How to Order “The Campaign of Gettysburg: Command Decisions”

8 07 2013

A few folks have informed me that they’ve had trouble finding information on ordering William Hewitt’s The Campaign of Gettysburg: Command Decisions. I know it’s available in places like the American History Store and the Visitor’s Center in Gettysburg. Also, if you’re interested contact Chris Army at C underscore army at hotmail dot com.





Preview: William Hewitt, “The Campaign of Gettysburg: Command Decisions”

3 07 2013

HewittI’ve been on a couple of tours and sat through a couple of lectures given by William Hewitt, a retired U. S. Army lieutenant colonel with 31 years of experience in intelligence and armor & cavalry, and now a ranger at Gettysburg NMP. I can’t say I’ve always agreed with what he says, but I respect the amount of thought that goes into his interpretations. And it’s pretty obvious that a lot of thought went into The Campaign of Gettysburg: Command Decisions. This is not the kind of book that the typical Gettysburg reader is going to pick up, glance through, and say “I gotta have this one.” It suffers from an affliction similar to that of The Stand of the U. S. Army at Gettysburg. It’s not what the potential buyer expects to see. Flow charts? Graphs? Venn Diagrams? Where’s Chamberlain? Where’s Jenny Wade? Where are the deep-seated political affiliations that supposedly drive every decision of every person involved? Where’s the intrigue? Go elsewhere for that stuff. This book is chock-full of options, experience, assets, planning, decisions, and results. It offers a template for command evaluation. I tried to get Mr. Hewitt to answer a few questions about this very interesting approach, but to no avail – he’s a very busy man. That’s unfortunate, because I think his answers would really help make this very unique study a little more understandable to folks. For whatever my opinion means, this is well worth your time, particularly if you’re a serious student of the battle and military command in general. It’s tough to find but the effort won’t be wasted.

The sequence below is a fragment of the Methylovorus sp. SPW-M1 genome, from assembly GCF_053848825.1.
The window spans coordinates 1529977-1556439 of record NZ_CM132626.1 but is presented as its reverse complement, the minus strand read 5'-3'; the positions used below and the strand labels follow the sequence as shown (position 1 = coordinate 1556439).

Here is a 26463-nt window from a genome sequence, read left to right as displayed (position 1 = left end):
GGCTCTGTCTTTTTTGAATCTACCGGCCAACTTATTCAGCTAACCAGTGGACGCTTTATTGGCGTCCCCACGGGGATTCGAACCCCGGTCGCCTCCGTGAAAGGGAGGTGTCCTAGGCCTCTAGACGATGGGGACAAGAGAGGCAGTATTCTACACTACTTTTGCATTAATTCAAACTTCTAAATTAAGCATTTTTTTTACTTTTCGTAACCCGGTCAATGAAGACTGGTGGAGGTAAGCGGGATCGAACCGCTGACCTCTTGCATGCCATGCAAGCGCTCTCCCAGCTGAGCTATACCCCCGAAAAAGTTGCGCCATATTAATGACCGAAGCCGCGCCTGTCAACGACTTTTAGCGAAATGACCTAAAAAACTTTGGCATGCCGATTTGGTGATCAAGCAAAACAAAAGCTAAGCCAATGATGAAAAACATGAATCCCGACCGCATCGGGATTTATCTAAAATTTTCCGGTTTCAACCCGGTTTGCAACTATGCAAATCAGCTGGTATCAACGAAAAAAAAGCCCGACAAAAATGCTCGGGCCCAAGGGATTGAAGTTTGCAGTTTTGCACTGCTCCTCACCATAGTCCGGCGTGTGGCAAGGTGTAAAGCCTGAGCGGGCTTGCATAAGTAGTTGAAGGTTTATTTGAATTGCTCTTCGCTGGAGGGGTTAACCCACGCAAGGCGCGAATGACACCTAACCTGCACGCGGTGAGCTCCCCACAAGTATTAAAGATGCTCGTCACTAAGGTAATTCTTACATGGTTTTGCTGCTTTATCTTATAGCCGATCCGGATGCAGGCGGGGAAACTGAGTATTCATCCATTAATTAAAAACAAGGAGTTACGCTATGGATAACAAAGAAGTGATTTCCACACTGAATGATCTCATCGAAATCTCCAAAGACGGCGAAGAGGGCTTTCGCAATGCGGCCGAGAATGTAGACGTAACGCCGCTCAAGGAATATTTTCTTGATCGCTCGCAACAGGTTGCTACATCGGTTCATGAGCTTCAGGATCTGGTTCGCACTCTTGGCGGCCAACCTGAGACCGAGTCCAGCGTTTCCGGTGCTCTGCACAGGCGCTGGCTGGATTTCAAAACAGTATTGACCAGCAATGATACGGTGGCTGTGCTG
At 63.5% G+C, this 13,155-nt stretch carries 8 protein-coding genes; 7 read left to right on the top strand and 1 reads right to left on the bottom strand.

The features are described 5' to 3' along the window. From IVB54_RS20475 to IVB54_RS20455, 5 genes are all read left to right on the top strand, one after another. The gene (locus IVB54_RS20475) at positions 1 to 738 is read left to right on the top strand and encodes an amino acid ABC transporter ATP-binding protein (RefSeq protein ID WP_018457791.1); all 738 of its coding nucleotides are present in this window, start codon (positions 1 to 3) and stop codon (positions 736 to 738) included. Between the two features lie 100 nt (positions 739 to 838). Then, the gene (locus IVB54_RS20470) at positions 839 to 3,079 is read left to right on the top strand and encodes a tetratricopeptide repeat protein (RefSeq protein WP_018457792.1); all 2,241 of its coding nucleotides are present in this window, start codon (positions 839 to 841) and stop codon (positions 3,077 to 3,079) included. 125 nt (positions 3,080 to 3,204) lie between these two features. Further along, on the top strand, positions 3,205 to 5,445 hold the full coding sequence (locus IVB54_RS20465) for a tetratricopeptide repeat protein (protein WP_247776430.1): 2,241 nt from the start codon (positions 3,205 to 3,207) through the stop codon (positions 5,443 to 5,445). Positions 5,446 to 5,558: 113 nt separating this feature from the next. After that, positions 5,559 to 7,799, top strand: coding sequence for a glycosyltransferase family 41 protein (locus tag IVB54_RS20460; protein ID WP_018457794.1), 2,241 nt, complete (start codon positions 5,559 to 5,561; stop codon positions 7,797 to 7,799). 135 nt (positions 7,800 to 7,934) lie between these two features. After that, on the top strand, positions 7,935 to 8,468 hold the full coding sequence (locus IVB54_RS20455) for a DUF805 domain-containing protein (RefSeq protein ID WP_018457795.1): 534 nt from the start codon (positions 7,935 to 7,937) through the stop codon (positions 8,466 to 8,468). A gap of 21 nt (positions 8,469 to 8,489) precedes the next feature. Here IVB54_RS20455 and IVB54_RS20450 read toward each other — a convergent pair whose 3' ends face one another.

Preview: Andrew Dalton, “Beyond the Run”

2 07 2013

51AlVz0OQEL__BO2,204,203,200_PIsitb-sticker-arrow-click,TopRight,35,-76_AA300_SH20_OU01_Beyond the Run: The Emmanuel Harmon Farm at Gettysburg, from Ten Roads Publishing, is notable on more than one level. The Harmon Farm is that area west of Willoughby’s Run on the First Day’s field formerly known as “The Country Club.” It became NPS property back in 2011, and I was lucky enough to be among those on the first ranger-led tour of the site during the battle anniversary programs that year. So here we have a timely study of this area – a farm at the time – before, during, and perhaps most interestingly after the Battle of Gettysburg. A check on the bibliography and notes indicates that, while the usual-suspect published books and articles are represented, the author also consulted numerous newspaper sources and a few manuscript collections, namely local repositories like the Adams County Historical Society (ACHS) and the Gettysburg NMP files as well as those in York County and the National Archives. Clear maps and some rare illustrations enhance the narrative. Perhaps most notably, the author’s biography, which notes he serves as a volunteer at GNMP and the ACHS, also mentions he is a sophomore. In high school.





Preview: Rod Gragg, “The Illustrated Gettysburg Reader”

1 07 2013

P9781621570431Regnery History sent me a very nice, autographed copy of Rod Gragg’s new The Illustrated Gettysburg Reader: An Eyewitness History of the Civil War’s Greatest Battle. If you’re not familiar with Rod Gragg, you should be – he is, among other things, the author of a fine study of the battle of Fort Fisher, Confederate Goliath, and also a history of the 26th North Carolina Infantry at Gettysburg, Covered With Glory. This new book follows the traditional reader format, with first hand accounts presented in chronological order. What sets this apart are the extensive illustrations (photos, artwork, maps.) Is this something that every student of the Civil War in general and the Battle of Gettysburg in particular needs on their shelves? Probably not, but if you’re looking to introduce someone to the use of primary sources, or to that Pennsylvania battle, it’s a safe bet.